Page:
To sustain his insistance, he cites Globe Rutgers Fire Ins. Co. v. Firemen's Fund Ins. Co., 97 Miss. 148, 52 So. 454, 29 L.R.A. (N.S.) 869, and notes; Pennsylvania Iron Works Co. v. Henry Voght Machine Co., 139 Ky. 497, 96 S.W. 551, 29 Ky. Law Rep. 861, 8 L.R.A. (N.S.) 1023; Newell on Slander Libel; Louisville Gas Electric Co. v. Wulf, 166 Ky. 269, 179 S.W. 232; Wells v. Payne, 141 Ky. 578, 133 S.W. 575; S. M. Burgess Co. v. Patterson, 139 Ky. 547, 106 S.W. 837, 32 Ky. Law Rep. 624; Sparks v. McCrary, 156 Ala. 382, 47 So. 332, 22 L.R.A. (N.S.) 1224 and notes thereto; Passaic Print Works v. Ely Walker DryGoods Co. (C.C.A.) 105 F. 163, 62 L.R.A. 673.
A cursory examination of the cases cited by Sweeney and a comparison of them with the allegations of the petition are sufficient to show that, except in Louisville Gas Electric Co. v. Wulf and Passaic Print Works v. Ely Walker Dry Goods Company, the questions involved are not related to the decisive question presented in this case. The principles enunciated in those cases are in harmony with those we shall hereinafter reiterate. The law does not require that an individual shall follow in the funeral of his own reputation without imposing upon him who causes it the assumption of the pecuniary loss approximately resulting therefrom. On this theory the law classifies printed or written words charged to be libelous into three classes; (a) Those libelous per se; (b) per quod; (c) those that cannot possibly bear a defamatory meaning.
Those words assigned by the law to class (a) are themselves regarded sufficient evidence of pecuniary loss, and no evidence other than their use is required to show pecuniary loss. In class (b) belong words reasonably susceptible of a defamatory meaning as well as an innocent one, and may be defamatory by reason of their imputation, or by reason of certain extrinsic facts, connoting they were meant to be, and were, understood by the general public, or those reading them, to have such meaning, and that on receiving them were so construed.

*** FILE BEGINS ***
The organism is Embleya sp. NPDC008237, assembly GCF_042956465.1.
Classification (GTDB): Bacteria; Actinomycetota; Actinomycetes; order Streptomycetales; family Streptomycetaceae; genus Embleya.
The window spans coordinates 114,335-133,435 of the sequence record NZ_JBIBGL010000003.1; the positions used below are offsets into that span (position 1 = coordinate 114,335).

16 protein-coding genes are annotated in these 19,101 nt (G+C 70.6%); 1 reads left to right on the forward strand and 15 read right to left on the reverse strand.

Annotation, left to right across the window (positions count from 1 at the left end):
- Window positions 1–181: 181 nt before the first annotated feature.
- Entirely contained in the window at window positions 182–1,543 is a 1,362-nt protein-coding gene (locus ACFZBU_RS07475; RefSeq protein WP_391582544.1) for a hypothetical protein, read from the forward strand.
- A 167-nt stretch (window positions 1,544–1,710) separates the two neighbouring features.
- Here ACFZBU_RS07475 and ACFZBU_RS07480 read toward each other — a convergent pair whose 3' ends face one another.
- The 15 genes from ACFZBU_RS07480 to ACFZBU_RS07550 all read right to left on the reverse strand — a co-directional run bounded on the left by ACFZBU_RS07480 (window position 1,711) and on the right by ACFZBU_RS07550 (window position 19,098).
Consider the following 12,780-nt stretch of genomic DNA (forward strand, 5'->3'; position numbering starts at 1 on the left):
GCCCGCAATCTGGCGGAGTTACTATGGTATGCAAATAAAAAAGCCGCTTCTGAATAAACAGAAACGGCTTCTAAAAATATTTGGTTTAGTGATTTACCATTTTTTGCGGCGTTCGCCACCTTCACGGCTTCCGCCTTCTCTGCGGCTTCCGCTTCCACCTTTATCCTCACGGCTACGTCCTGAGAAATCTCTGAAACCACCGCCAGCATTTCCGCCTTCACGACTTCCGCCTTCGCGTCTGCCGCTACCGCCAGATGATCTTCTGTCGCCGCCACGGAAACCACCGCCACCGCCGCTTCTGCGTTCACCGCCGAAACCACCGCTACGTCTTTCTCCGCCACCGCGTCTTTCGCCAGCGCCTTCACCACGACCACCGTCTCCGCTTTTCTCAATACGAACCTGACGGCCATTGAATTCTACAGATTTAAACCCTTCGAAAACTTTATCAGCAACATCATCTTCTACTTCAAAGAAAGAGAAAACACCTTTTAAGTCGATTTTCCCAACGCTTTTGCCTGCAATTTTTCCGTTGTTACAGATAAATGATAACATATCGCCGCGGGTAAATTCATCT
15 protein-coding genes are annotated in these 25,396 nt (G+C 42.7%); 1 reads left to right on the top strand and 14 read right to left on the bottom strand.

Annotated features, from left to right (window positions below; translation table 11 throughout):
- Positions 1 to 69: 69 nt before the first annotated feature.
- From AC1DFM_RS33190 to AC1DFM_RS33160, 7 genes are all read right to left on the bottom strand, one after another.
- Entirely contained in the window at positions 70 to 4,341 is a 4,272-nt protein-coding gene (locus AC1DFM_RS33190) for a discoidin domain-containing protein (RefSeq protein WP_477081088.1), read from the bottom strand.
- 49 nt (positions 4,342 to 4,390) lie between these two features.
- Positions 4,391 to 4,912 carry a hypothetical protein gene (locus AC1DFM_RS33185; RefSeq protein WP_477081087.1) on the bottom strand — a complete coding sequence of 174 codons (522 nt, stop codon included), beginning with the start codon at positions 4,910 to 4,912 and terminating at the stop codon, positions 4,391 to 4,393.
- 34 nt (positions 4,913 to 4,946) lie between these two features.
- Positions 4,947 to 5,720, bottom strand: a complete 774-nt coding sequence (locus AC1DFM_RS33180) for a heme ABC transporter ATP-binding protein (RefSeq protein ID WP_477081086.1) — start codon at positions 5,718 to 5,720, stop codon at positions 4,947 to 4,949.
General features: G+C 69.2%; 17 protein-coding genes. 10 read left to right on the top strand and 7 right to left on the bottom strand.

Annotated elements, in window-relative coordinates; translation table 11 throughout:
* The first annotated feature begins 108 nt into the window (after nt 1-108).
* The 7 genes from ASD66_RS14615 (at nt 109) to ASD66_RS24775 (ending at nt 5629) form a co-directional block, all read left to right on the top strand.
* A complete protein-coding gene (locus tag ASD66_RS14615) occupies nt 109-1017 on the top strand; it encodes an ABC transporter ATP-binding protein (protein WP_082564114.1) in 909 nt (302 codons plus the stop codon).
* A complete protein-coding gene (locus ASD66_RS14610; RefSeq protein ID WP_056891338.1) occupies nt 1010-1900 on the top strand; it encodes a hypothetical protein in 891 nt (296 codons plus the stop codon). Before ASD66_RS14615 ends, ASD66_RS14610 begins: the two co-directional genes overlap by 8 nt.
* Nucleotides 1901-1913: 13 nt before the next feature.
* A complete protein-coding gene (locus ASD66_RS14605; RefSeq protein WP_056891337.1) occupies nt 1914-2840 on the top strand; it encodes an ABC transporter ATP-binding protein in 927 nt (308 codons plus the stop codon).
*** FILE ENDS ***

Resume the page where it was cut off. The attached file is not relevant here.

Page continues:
Words belonging to class (b) require evidence of pecuniary loss arising from the use thereof, other than their use to sustain a recovery. Words falling in class (c) are those which do not bear a defamatory meaning, and are therefore not actionable. Kee v. Armstrong, B. Co., 75 Okl. 84, 182 P. 494, 5 A.L.R. 1349; Piplack v. Mueller, 97 Fla. 440, 121 So. 459; Briggs v. Brown, 55 Fla. 417, 46 So. 325; Tower v. Crosby, 125 Misc. 403, 211 N.Y. S. 571; Fite v. Oklahoma Publishing Co., 146 Okl. 150, 293 P. 1073; Wimmer v. Oklahoma Pub. Co., 151 Okl. 123, 1 P.2d 671; Shields v. Booles, 238 Ky. 673, 38 S.W.2d 677; Commercial Tribune Pub. Co. v. Haines, 228 Ky. 483, 15 S.W.2d 306; Louisville Taxicab Transfer Co. v. Ingle, 229 Ky. 579, 17 S.W.2d 709, 66 A.L.R. 1497.
In an action for words belonging to class (a), general damages are presumed to have occurred from the wrong done, and need not be averred. Shields v. Booles, supra, and cases cited. Class (a), to be libelous per se, must be of such nature that the court can presume as a matter of law that they tend to disgrace and degrade a person, or injure him in his business or profession, or to hold him up to public hatred or ridicule and cause him to be shunned and avoided. Shields v. Booles, supra, and cases cited. Another way of expressing it is, words that sound to disreputation of the person spoken of are defamatory and actionable per se. Shaw v. Bender, 90 N.J. Law, 147, 100 A. 196. In an action for words libelous per se, neither an allegation nor proof of malice is necessary. Turner v. Montgomery Ward Co., 165 S.C. 253, 163 S.E. 796; McClintock v. McClure, 171 Ky. 714, 188 S.W. 867, Ann. Cas. 1918E, 96.